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General info > Method - Observatories - Geometry - Date-lines - Precession

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Observation method

Megaliths are often useful to observe movements in the celestial sphere.

Warning Megalith's usability as observatory does NOT prove they where intend to! 


Observations using a alignment

An alignment (a row of standing stones) can be used to observe certain point on the horizon, for example the point of sunrise on a specific moment like midsummer solstice. A combination of lines of view can be used as calendar.
Also movements of the Moon, planets and stars can be examined using an alignment. Farther standing stones and remarkable landscape points can be used as lines of view.

Lines of view (figure)


Observations using a stone circle

A stone circle of course gives more possibilities; it can be used to construct a year calendar...

 Sun positions (figure)

The angle 'X' (figure above) is determinate by the observatory's degree of latitude. More northwards the angle "X" will be greater, more southwards 'X' will be smaller. The same stone circle can also be used to mark the points of sun set...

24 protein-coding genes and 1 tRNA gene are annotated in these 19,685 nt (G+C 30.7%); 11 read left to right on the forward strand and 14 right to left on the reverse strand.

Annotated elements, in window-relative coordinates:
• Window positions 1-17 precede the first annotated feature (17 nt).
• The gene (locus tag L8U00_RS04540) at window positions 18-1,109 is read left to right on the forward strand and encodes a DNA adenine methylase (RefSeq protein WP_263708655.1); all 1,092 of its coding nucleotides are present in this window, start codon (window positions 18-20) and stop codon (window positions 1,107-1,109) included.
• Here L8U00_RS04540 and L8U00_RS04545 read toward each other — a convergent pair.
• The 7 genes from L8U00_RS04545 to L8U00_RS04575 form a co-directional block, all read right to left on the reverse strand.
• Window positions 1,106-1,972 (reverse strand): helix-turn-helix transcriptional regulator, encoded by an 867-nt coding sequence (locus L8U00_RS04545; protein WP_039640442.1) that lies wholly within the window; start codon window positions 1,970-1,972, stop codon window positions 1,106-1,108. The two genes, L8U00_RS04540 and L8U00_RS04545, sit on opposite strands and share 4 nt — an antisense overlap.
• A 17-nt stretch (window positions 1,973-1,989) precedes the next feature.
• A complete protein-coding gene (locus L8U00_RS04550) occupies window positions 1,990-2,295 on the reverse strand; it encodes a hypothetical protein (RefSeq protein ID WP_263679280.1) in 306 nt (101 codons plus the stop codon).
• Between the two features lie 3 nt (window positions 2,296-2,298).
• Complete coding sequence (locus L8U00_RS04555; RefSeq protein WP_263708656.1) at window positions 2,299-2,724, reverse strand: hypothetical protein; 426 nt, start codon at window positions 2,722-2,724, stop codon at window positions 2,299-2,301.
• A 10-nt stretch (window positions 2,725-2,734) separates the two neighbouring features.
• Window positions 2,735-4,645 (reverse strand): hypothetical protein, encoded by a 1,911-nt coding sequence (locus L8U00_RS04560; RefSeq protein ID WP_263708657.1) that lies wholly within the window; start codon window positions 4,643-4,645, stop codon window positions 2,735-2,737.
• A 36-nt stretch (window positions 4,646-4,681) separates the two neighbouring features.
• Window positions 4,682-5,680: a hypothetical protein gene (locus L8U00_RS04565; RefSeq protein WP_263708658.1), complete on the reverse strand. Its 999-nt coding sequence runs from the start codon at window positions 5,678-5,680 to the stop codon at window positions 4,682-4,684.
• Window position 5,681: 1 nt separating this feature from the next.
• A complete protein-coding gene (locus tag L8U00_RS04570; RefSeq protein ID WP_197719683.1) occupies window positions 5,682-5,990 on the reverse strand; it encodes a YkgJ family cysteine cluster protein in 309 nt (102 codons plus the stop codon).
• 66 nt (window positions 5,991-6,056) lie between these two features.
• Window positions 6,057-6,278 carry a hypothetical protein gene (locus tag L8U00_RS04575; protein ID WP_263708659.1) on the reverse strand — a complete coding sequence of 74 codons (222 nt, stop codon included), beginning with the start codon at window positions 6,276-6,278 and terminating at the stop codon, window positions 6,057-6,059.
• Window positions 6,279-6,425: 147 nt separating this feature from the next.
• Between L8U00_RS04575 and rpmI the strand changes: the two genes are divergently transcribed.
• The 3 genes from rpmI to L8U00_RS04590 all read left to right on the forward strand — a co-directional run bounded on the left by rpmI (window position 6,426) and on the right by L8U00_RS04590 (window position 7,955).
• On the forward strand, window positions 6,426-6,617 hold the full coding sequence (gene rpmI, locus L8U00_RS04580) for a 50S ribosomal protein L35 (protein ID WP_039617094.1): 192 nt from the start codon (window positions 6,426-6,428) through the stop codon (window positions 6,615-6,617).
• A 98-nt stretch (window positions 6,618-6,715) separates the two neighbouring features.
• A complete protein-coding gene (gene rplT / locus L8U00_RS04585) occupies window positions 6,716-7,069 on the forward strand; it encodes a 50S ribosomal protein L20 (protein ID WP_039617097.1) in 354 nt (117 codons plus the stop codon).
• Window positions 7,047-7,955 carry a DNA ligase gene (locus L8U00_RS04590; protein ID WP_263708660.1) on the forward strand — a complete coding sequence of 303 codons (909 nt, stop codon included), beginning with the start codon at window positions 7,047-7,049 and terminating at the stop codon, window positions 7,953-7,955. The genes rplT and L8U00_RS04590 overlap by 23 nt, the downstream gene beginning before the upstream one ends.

Around midwinter and midsummer during a week the sun seems to rise (or set) on the same point. This phenomenon is called the 'solstice'. This is a consequence of the Earth's elliptic orbit around the Sun.


"Observation tunnel"

Many chambered tombs are like a tunnel, sunbeams can only reach the chamber on specific moments, for example Newgrange (Ireland), where the sunbeams bring light into the chamber on winter solstice.

Entrance tomb Newgrange
Entrance tomb Newgrange

So using a long tunnel we can make a date marker. If the tunnel is directed east, to the spring-equinox (around March 21) than also the sunbeams shall light the tunnel during autumn-equinox (around September 23)
Well known as a "spring-equinox-marker" is Cairn 'T' in Loughcrew, Ireland.
Of course also other dates can be marked, if the tunnels is built in another direction.

An arrangement positioned to the south could also be used, because the Sun's maximal ascension (noon) changes during the year. During midwinter the Sun's ascension above the horizon is lowest, the highest ascension is reached at noon around June 21. A southwards arrangement gives the discomfort of the blinding sunbeams, dangerous for the observer.
In an arrangement directed to the point of sunrise or sunset, the sunlight won't be to strong, but early in the morning the observation can be by troubled by fog.


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Page published November 21, 2015

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